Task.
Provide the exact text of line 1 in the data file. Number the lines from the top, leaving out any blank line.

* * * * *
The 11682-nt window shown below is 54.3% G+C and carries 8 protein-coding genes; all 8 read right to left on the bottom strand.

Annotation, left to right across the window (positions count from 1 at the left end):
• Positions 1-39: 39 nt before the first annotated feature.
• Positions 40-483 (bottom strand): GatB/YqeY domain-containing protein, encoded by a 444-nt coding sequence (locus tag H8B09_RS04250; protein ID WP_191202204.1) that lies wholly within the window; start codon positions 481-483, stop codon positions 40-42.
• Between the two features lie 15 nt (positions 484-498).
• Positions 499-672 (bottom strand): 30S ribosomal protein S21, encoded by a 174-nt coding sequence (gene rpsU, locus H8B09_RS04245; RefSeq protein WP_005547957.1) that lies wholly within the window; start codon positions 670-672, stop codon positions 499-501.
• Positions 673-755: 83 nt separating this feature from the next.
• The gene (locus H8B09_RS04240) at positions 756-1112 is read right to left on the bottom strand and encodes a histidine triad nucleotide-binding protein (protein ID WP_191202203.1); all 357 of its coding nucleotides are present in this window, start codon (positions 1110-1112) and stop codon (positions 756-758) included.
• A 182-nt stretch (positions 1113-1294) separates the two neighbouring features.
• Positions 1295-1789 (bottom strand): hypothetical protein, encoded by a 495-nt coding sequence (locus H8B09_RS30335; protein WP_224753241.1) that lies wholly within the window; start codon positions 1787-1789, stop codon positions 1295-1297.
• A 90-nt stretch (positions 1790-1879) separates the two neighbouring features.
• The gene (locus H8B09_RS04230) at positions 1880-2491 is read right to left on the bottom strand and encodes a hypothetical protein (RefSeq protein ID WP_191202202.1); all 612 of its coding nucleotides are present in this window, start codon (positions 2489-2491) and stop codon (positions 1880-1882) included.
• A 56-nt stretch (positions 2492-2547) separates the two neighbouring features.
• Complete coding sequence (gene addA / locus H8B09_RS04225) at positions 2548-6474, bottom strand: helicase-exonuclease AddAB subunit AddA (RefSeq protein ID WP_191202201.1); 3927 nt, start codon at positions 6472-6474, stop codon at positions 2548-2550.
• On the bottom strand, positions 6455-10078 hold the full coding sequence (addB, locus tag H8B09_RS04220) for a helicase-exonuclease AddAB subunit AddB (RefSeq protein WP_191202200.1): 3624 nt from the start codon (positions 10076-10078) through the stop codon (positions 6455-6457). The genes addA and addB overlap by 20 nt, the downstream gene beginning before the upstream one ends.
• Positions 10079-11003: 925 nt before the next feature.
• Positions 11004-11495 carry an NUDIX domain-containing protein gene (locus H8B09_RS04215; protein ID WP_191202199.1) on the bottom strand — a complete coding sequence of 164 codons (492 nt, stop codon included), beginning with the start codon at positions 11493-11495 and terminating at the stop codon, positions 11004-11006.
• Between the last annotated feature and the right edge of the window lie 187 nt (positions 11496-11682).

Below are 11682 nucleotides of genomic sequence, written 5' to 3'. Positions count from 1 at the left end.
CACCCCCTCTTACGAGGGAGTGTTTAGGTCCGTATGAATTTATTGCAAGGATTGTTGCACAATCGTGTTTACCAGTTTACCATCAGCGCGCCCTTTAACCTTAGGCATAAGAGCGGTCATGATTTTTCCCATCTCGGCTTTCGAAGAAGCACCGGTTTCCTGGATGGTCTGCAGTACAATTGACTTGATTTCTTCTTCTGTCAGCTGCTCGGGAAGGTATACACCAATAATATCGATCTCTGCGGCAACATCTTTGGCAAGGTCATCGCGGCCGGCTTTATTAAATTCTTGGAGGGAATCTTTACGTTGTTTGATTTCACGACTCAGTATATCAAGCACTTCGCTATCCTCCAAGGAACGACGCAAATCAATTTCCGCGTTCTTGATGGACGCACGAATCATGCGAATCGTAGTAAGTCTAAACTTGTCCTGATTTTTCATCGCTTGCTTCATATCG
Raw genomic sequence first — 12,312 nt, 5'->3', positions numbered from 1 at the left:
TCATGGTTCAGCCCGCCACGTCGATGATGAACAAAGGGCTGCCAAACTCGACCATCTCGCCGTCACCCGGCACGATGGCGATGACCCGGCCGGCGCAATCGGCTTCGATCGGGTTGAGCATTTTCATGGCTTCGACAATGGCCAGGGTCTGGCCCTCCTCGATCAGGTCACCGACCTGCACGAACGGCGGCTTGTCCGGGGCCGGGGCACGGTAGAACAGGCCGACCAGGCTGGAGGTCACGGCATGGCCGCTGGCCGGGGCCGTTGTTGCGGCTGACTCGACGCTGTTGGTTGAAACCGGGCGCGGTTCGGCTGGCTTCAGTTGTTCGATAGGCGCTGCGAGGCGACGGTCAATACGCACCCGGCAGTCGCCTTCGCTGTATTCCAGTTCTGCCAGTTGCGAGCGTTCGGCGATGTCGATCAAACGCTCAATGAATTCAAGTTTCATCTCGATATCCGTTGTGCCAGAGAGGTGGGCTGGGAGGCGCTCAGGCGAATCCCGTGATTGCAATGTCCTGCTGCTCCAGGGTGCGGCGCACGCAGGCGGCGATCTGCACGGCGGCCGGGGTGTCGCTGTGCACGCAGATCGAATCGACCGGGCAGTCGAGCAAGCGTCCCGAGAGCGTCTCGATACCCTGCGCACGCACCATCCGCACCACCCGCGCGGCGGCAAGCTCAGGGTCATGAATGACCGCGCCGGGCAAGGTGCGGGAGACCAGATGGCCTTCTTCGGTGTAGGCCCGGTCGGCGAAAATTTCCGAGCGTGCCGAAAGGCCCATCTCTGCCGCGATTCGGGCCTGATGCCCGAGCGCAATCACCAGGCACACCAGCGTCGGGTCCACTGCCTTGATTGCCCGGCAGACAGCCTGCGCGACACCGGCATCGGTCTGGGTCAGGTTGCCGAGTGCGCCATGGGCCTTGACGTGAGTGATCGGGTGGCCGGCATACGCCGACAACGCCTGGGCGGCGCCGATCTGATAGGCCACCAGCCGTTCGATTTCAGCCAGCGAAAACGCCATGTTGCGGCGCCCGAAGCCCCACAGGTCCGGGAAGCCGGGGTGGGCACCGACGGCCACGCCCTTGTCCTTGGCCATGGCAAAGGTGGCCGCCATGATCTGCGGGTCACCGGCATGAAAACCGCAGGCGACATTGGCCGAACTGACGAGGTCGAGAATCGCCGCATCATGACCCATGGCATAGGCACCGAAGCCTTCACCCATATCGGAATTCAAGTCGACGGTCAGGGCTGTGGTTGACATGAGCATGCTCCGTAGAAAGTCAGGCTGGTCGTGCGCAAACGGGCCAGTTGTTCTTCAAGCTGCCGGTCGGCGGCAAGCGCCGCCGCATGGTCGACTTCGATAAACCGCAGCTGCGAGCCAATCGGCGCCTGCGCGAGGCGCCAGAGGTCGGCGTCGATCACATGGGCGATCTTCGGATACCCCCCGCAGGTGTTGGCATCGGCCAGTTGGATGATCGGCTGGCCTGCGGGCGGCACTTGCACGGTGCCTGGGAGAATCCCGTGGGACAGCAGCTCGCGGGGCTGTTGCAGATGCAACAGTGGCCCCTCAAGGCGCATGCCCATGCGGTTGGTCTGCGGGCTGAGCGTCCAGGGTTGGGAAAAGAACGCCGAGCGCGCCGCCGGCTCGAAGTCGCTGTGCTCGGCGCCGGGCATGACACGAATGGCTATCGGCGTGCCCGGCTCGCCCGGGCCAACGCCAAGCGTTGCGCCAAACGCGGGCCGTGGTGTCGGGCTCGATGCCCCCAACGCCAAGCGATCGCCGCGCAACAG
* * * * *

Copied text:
The 11682-nt window shown below is 54.3% G+C and carries 8 protein-coding genes; all 8 read right to left on the bottom strand.